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Turkish-EU relations

Turkish family affairs minister blocked from entering Rotterdam consulate

Turkey's family minister was being escorted from Holland to the German border after being refused entry to the consulate in Rotterdam. The incident has heightened the diplomatic spat between Holland and Turkey.

Dutch broadcaster NOS showed footage of Turkey's Family Minister Fatma Betul Sayan Kaya being stopped by Dutch police as she tried to enter Turkey's Rotterdam consulate. She was not arrested.

On Twitter, she wrote she was stopped 30 meters away - as police erected barriers to keep away pro-Turkish protestors, according to Reuters. 

She accused the Netherlands of violating "all international laws" by denying her access.

Broadcaster RTL said Kaya had been declared an "undesirable alien" and would be escorted to the German border. In the early hours of Sunday, Mayor of Rotterdam Ahmed Aboutaleb said the Turkish minister was being returned to Germany after the diplomatic standoff.

The mayor issued an emergency order late Saturday in an attempt to contain a pro-Turkish demonstration. The mayor said he needed special powers to assure security throughout the center of the city fearing that more people would join the demonstration and there was "serious concern" that riots might ensue.

Police used water cannon to break up a demonstration by about a thousand protesters outside the consulate at midnight on Saturday.

Harsh Turkish rhetoric

Turkey's President Recep Tayyip Erdogan, who is seeking Turkish voters' backing for boosted executive powers in an April referendum, and his Foreign Minister Mevlut Cavusoglu, used harsh rhetoric Saturday against the Netherlands.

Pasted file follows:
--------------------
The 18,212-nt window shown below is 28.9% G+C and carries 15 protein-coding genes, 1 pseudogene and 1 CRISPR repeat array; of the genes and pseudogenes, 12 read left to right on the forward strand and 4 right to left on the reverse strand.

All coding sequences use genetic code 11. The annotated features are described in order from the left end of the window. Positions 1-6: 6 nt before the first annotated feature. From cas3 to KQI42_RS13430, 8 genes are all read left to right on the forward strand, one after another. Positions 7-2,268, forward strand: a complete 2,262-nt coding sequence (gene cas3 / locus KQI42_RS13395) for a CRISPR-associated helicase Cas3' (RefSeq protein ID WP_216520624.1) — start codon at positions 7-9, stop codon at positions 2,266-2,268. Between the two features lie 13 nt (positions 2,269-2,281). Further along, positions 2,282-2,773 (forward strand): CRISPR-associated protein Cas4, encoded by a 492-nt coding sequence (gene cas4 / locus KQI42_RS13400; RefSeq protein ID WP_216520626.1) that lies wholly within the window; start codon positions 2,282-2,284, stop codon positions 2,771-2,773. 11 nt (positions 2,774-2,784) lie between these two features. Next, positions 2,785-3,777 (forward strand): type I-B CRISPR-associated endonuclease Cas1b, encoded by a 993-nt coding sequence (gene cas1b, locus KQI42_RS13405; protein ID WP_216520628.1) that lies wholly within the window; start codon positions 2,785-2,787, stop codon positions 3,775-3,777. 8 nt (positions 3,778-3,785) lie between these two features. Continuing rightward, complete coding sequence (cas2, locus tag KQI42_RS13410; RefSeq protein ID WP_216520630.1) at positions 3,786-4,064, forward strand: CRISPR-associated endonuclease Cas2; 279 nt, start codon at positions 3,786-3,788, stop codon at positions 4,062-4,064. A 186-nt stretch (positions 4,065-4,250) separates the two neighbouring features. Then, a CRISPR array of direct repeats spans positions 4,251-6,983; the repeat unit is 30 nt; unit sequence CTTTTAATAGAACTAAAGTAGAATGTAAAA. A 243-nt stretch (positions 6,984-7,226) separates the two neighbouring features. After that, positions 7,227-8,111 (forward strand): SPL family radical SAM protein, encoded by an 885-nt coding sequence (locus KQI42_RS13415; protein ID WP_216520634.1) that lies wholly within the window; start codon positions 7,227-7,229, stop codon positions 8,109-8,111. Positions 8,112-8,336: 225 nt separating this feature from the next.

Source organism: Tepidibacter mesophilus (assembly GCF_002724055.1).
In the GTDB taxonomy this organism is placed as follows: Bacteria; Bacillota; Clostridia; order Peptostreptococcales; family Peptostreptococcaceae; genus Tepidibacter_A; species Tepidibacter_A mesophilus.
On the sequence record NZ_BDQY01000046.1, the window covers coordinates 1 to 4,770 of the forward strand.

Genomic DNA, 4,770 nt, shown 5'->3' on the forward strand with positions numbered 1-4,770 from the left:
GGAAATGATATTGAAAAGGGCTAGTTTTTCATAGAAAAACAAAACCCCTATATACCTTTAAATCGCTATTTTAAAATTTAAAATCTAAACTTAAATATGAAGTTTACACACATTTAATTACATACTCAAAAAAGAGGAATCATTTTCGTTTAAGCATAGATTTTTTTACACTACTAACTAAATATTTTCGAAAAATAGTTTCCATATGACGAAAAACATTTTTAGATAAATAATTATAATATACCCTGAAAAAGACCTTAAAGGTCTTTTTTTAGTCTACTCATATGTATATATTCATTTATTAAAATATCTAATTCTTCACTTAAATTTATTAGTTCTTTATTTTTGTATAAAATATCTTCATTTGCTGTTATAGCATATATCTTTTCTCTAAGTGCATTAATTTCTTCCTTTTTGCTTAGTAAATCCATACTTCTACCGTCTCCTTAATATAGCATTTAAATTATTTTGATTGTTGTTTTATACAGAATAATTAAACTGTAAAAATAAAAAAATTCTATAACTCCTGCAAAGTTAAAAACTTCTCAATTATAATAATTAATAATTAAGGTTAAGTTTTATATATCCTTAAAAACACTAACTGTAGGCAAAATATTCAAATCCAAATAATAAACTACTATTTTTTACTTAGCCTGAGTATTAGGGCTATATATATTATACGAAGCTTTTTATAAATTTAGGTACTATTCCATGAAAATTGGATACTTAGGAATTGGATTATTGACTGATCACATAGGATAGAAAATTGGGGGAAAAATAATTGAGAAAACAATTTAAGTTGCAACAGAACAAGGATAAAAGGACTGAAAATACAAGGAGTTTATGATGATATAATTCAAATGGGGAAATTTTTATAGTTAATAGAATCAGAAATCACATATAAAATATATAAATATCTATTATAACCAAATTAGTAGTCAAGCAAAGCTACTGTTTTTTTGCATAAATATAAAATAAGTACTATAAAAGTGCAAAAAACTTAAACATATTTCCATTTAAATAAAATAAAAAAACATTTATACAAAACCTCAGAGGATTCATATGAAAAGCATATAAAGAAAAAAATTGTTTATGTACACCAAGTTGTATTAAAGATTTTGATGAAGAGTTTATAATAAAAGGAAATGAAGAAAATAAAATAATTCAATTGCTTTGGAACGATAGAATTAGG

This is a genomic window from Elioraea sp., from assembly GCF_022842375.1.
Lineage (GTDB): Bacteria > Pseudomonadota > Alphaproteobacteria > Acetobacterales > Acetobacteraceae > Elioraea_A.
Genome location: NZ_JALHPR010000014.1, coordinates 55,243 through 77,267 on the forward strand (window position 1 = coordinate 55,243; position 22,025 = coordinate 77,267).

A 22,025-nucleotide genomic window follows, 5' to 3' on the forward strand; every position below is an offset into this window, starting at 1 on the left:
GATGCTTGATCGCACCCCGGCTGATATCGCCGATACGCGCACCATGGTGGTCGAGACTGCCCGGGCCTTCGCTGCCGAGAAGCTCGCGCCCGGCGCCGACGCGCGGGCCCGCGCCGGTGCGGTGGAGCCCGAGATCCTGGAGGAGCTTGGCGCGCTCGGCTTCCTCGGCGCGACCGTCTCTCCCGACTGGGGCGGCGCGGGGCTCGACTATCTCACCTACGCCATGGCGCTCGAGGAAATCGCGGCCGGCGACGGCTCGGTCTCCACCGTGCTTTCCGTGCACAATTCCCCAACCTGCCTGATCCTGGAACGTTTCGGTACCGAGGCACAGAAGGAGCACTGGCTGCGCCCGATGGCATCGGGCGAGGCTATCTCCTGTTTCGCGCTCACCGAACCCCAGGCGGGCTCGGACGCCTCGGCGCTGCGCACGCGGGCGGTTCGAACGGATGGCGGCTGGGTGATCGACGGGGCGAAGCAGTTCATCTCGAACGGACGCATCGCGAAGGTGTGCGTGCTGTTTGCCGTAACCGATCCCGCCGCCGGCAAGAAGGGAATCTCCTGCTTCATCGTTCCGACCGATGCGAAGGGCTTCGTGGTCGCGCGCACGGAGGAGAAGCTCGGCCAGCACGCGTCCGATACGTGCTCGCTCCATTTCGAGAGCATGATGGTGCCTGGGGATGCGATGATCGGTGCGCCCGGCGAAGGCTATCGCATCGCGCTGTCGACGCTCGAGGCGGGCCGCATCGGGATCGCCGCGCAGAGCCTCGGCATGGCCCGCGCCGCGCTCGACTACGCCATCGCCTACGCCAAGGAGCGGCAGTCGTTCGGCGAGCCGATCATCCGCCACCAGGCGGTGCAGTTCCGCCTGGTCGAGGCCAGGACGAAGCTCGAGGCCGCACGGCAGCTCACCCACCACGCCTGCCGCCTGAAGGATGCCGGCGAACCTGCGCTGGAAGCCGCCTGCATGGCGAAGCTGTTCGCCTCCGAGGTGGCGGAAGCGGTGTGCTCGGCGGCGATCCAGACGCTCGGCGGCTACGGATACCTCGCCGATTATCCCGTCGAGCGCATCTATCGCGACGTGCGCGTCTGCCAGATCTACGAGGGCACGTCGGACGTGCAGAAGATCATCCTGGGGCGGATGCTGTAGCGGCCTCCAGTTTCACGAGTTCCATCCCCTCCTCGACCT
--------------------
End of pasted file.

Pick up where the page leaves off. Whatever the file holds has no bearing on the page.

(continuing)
Dutch Prime Minister Mark Rutte, who goes to the polls next Wednesday, described threats by Cavusolgu as "way out of line."

Niederländischer Premierminister Mark Rutte bei Wahlkampagne in Breda (picture alliance/AP Photo/P. Dejong)

Rutte campaigning in Breda on Saturday

Cavusoglu's flight to Rotterdam was denied Dutch landing permission earlier in the day.

Erdogan had branded Turkey's Dutch fellow NATO member as a "Nazi remnant."

Cavusoglu arrived in Metz, France, late Saturday. He was expected to address a rally on Sunday.  Earlier he said that "unfortunately Europe and several countries in Europe, the Netherlands being in the first place, they are reminiscent of the Europe of World War II. The same racism, Islamophobia, xenophobia, anti-Semitism, we see all the crimes against humanity in today's politics."

Ankara issues threats

Turkey's Foreign Ministry said late Saturday it did not want the Dutch ambassador to Turkey to return "for some time."

Türkei Cavusoglu in Istanbul (picture-alliance/AA/A. Hudaverdi Yaman)

Cavusoglu during his Saturday stopover in Istanbul

"It has been explained to our counterparts that this grave decision taken against Turkey and the Dutch-Turkish community will cause serious problems diplomatically, politically, economically and in other areas," said the Turkish ministry.

Ministry sources said access to the Dutch embassy and consulate in Ankara had been sealed off.

Expatriate voters 

The Turkish-Dutch row follows sharp Turkish government criticism of German municipalities which canceled Turkish pre-referendum events, citing security concerns.

Germany is home to 1.4 million people eligible to vote in Turkey's referendum on April 16. Four rallies in Austria and one in Switzerland have been cancelled due to the growing dispute.

The Netherlands is home to some 400,000 people of Turkish origin.

ipj/jm (Reuters, dpa)

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